This article is the first in a series on the interplay between drug abuse, crime and mental illness. Issues will be individually illustrated by my experiences as a paramedic. – EDN

The USA incarcerates more people than the rest of the developed world combined. Is it because Americans are too wild to be free, or because we lock up people for things other countries don’t? (For Libertarians, the answer, “the latter,” is a deep-tendon reflex.)

We incarcerate for which things that nobody else does? Illicit drug use is the most obvious factor. But just as important is the role mental illness plays in the incarceration syndrome. Drug abuse and mental illness intertwine (I think of it as a DNA helix). Mental illness can be induced by illicit drug use, but more commonly, the mentally ill self-medicate with illicit drugs.

I’ve written before on how the drug addiction ecosystem is self-sustaining, like any other “successful” eco-system. Take heroin addiction: a person exposed to heroin has about a 1 in 4 chance of getting addicted. Heroin addicts aren’t usually productive, so they deal heroin (or are involved in some other underworld caper), which is how the next 4 adventurers are exposed, of which 1 becomes addicted, and on and on.

Treat the addict with a supply of heroin, the other 3 never are exposed, and the criminal underworld that causes the lion’s share of America’s outlier violence dries up. A tiny fraction of the cost to society of illicit drug use will sustain the addict, and mitigate the health effects of his disease (an anoxic brain injury from an overdose can create a vegetable costing society hundreds of thousands of dollars a year). This is the counter-ecosystem of Heroin Assisted Treatment (HAT), which has been used all over the developed world.

Everyone else in the developed world also has a similarly successful counter-evolution for managing the syndrome of mental illness and criminality: estimates have shown as many as half of all incarcerated Americans have diagnosable mental illness. Americans are sending our mentally ill into our legendarily traumatic incarceration system, inducing Post Traumatic Stress Disorder (PTSD) on top of whatever mental illness put them in prison. We are stacking mental illness on top of mental illness, and probably inducing mental illness in the mentally-well.

Post Traumatic Stress Disorder is known to be a “valid” mental disorder. We have studied tens of thousands of veterans we dispatched to war, who were among the [most-high functioning] people ]6 among us, and we have gotten them back profoundly damaged from PTSD.

Stir into the devil’s brew that a criminal record cuts the ex-con off from all but the most meager of livelihoods, further recruiting them into the black market attrition, where background checks are as rare as resumes. While their mental illness (pathologies stacked now) continue as before.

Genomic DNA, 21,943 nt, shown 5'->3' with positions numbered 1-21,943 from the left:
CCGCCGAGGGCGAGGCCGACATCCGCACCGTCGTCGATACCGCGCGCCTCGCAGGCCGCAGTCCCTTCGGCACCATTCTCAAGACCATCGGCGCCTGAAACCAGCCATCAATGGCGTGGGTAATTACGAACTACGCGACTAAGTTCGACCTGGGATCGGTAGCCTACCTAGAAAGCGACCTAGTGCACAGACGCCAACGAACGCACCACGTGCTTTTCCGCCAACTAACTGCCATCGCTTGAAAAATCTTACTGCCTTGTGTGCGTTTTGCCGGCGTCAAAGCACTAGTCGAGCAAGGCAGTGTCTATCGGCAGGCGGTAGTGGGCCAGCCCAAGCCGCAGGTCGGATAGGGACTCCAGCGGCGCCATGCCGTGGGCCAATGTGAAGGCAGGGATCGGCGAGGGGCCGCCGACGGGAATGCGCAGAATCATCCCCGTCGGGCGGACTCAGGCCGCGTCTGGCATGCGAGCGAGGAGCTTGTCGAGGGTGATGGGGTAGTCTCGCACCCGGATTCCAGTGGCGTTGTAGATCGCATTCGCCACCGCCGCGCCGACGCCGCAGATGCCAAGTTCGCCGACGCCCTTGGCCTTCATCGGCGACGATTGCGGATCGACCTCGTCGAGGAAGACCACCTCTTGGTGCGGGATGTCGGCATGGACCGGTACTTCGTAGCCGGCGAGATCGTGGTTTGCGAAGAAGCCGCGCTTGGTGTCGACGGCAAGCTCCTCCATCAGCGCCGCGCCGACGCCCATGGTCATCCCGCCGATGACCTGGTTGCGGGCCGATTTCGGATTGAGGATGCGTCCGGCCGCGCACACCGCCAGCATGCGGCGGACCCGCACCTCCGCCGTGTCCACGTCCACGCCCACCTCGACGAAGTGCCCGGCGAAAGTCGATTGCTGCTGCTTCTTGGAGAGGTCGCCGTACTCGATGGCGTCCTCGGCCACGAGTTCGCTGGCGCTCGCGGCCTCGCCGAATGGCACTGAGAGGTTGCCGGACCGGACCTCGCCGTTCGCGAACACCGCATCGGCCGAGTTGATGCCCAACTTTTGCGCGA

Managing the syndrome with incarceration costs more than sending them to Harvard. The cyclical nature of the approach all but assures they will need multiple semesters. With this perspective in mind, do I even need to cite our recidivism rates?

Those are costs before we even tally the fact that these people will get old, and will get sick, and will one day retire from the game. But it’s extremely unlikely they will ever be anything but dependents. If you are against welfare, you shouldn’t support a process that makes it the most likely outcome.

We have written blank checks for incarceration (and war) for decades. Setting aside a portion of the check for mental health today would shift the cycle over time. This is not at all crazy, every other nation in the developed world does it.

What’s crazy is continued iatrogenic incarcerations for mental illness.

Eugene Darden Nicholas

About Eugene Darden Nicholas

Eugene Darden (Ed) Nicholas is from Flushing Queens, where he grew up sheltered from the hard world, learning the true things after graduating college and becoming a paramedic in Harlem. School continues to inform and entertain in all its true, Shakespearean glory. It's a lot of fun, really. In that career, dozens of people walk the earth now who would not be otherwise. (The number depends on how literally or figuratively you choose to add). He added a beloved wife to his little family, which is healthy. He is also well blessed in friends and colleagues.


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